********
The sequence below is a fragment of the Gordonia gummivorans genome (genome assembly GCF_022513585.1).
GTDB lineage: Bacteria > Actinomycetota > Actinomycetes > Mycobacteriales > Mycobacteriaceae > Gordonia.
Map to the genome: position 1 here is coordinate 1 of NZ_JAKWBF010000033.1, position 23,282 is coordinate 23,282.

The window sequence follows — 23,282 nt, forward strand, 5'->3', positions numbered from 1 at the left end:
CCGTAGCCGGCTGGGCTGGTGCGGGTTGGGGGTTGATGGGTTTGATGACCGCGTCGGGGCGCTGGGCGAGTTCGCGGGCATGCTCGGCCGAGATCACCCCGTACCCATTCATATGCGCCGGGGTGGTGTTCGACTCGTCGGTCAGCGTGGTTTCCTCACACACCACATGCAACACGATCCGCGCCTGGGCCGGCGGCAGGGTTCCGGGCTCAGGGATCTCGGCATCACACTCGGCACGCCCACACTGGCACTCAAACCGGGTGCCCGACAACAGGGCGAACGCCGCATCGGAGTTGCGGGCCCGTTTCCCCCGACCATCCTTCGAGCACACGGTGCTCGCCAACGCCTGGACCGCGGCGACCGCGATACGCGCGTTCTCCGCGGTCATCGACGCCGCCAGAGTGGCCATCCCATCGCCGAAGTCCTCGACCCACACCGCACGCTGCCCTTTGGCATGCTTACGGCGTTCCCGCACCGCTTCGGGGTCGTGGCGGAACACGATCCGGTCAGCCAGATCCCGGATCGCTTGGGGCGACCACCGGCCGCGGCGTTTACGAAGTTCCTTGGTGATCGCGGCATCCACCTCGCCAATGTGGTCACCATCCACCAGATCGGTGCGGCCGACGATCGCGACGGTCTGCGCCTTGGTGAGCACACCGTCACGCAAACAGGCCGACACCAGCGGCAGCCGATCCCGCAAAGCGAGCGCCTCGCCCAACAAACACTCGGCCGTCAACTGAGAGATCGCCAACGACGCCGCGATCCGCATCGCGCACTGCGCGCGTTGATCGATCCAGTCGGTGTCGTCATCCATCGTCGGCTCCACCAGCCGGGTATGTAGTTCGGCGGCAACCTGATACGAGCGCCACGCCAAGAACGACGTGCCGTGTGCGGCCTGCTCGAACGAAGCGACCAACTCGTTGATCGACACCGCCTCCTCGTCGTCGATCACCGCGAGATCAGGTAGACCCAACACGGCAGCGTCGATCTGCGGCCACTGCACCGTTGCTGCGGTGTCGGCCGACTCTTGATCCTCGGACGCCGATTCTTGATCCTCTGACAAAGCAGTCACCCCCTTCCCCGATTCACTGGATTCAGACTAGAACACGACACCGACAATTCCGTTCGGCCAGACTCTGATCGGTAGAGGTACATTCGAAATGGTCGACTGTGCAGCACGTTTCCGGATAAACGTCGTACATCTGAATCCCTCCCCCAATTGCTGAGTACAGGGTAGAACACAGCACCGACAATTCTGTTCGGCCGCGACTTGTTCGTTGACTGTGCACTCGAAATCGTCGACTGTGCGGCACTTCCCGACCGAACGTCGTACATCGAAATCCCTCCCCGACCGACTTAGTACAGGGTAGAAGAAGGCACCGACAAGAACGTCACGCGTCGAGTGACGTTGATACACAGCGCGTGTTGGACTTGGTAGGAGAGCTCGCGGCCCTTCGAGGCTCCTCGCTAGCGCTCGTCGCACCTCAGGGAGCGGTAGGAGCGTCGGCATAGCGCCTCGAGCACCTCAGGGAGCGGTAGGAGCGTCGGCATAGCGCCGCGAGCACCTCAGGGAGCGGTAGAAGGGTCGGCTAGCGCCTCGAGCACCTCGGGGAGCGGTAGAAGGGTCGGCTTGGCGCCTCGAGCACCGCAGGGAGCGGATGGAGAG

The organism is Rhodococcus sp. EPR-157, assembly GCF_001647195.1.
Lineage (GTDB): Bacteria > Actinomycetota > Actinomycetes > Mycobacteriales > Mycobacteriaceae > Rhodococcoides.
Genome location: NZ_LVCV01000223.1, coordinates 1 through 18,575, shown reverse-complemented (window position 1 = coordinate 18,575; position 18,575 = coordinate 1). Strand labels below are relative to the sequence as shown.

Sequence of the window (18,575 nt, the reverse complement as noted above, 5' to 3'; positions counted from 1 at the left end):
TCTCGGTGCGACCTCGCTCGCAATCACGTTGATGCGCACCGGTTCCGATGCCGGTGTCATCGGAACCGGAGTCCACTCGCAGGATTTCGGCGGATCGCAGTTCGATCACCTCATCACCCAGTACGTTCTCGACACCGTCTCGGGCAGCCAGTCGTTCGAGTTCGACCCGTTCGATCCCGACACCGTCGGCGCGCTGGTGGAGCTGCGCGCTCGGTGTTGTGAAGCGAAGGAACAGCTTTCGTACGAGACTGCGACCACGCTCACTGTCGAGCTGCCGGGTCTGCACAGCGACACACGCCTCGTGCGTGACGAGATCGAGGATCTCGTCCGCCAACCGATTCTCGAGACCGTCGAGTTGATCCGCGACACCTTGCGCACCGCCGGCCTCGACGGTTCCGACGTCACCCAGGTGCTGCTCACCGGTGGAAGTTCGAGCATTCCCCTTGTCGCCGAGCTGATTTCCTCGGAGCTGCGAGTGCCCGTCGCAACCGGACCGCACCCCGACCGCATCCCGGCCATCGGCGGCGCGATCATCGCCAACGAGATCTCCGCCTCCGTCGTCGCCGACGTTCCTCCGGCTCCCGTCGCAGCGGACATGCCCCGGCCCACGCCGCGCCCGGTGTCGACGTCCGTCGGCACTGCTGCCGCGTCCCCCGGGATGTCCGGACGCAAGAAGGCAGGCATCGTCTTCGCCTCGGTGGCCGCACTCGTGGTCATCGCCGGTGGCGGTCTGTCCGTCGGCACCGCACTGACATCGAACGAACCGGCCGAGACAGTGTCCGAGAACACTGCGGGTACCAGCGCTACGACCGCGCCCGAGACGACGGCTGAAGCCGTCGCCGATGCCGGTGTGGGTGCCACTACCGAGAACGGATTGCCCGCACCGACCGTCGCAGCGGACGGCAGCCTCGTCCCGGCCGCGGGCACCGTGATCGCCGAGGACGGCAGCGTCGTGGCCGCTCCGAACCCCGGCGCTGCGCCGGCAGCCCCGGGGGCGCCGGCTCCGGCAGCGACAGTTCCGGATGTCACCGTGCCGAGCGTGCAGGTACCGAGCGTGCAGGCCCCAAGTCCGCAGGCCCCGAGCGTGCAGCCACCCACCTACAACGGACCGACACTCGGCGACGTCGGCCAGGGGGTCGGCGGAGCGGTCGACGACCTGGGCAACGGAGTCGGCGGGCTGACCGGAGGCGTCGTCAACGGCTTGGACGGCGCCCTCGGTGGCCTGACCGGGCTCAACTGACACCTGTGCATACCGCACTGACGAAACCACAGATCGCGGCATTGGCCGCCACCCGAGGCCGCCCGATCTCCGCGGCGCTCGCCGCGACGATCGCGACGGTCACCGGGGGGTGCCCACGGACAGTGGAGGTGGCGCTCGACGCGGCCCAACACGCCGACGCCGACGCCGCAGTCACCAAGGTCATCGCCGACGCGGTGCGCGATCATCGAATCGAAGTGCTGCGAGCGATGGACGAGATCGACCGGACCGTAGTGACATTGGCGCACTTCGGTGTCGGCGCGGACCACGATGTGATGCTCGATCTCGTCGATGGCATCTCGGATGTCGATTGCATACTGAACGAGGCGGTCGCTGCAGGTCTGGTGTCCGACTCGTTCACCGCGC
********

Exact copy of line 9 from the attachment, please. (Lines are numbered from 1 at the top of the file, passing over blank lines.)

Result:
Sequence of the window (18,575 nt, the reverse complement as noted above, 5' to 3'; positions counted from 1 at the left end):